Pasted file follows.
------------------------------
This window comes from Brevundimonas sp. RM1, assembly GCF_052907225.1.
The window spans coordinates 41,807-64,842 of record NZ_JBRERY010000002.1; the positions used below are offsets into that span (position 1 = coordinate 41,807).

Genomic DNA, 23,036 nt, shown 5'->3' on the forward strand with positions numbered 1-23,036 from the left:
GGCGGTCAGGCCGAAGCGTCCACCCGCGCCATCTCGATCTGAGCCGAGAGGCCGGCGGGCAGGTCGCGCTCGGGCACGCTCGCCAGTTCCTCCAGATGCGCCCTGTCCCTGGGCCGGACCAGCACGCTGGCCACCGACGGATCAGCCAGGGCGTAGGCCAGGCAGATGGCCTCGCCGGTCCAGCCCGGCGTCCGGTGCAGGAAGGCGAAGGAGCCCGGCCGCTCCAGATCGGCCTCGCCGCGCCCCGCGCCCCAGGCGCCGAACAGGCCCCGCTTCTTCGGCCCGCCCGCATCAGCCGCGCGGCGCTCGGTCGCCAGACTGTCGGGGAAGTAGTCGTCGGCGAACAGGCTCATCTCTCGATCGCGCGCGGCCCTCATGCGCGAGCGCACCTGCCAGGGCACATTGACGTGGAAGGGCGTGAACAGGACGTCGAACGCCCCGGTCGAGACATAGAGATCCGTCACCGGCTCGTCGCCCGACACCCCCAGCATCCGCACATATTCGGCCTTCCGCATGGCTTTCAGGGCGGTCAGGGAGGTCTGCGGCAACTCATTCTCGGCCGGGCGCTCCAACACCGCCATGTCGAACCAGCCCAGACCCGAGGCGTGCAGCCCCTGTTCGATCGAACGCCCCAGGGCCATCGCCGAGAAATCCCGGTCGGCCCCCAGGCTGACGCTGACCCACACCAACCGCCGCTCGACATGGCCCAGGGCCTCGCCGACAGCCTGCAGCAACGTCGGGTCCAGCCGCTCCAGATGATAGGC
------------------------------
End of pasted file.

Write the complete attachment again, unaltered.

This window comes from Brevundimonas sp. RM1, assembly GCF_052907225.1.
The window spans coordinates 41,807-64,842 of record NZ_JBRERY010000002.1; the positions used below are offsets into that span (position 1 = coordinate 41,807).

Genomic DNA, 23,036 nt, shown 5'->3' on the forward strand with positions numbered 1-23,036 from the left:
GGCGGTCAGGCCGAAGCGTCCACCCGCGCCATCTCGATCTGAGCCGAGAGGCCGGCGGGCAGGTCGCGCTCGGGCACGCTCGCCAGTTCCTCCAGATGCGCCCTGTCCCTGGGCCGGACCAGCACGCTGGCCACCGACGGATCAGCCAGGGCGTAGGCCAGGCAGATGGCCTCGCCGGTCCAGCCCGGCGTCCGGTGCAGGAAGGCGAAGGAGCCCGGCCGCTCCAGATCGGCCTCGCCGCGCCCCGCGCCCCAGGCGCCGAACAGGCCCCGCTTCTTCGGCCCGCCCGCATCAGCCGCGCGGCGCTCGGTCGCCAGACTGTCGGGGAAGTAGTCGTCGGCGAACAGGCTCATCTCTCGATCGCGCGCGGCCCTCATGCGCGAGCGCACCTGCCAGGGCACATTGACGTGGAAGGGCGTGAACAGGACGTCGAACGCCCCGGTCGAGACATAGAGATCCGTCACCGGCTCGTCGCCCGACACCCCCAGCATCCGCACATATTCGGCCTTCCGCATGGCTTTCAGGGCGGTCAGGGAGGTCTGCGGCAACTCATTCTCGGCCGGGCGCTCCAACACCGCCATGTCGAACCAGCCCAGACCCGAGGCGTGCAGCCCCTGTTCGATCGAACGCCCCAGGGCCATCGCCGAGAAATCCCGGTCGGCCCCCAGGCTGACGCTGACCCACACCAACCGCCGCTCGACATGGCCCAGGGCCTCGCCGACAGCCTGCAGCAACGTCGGGTCCAGCCGCTCCAGATGATAGGC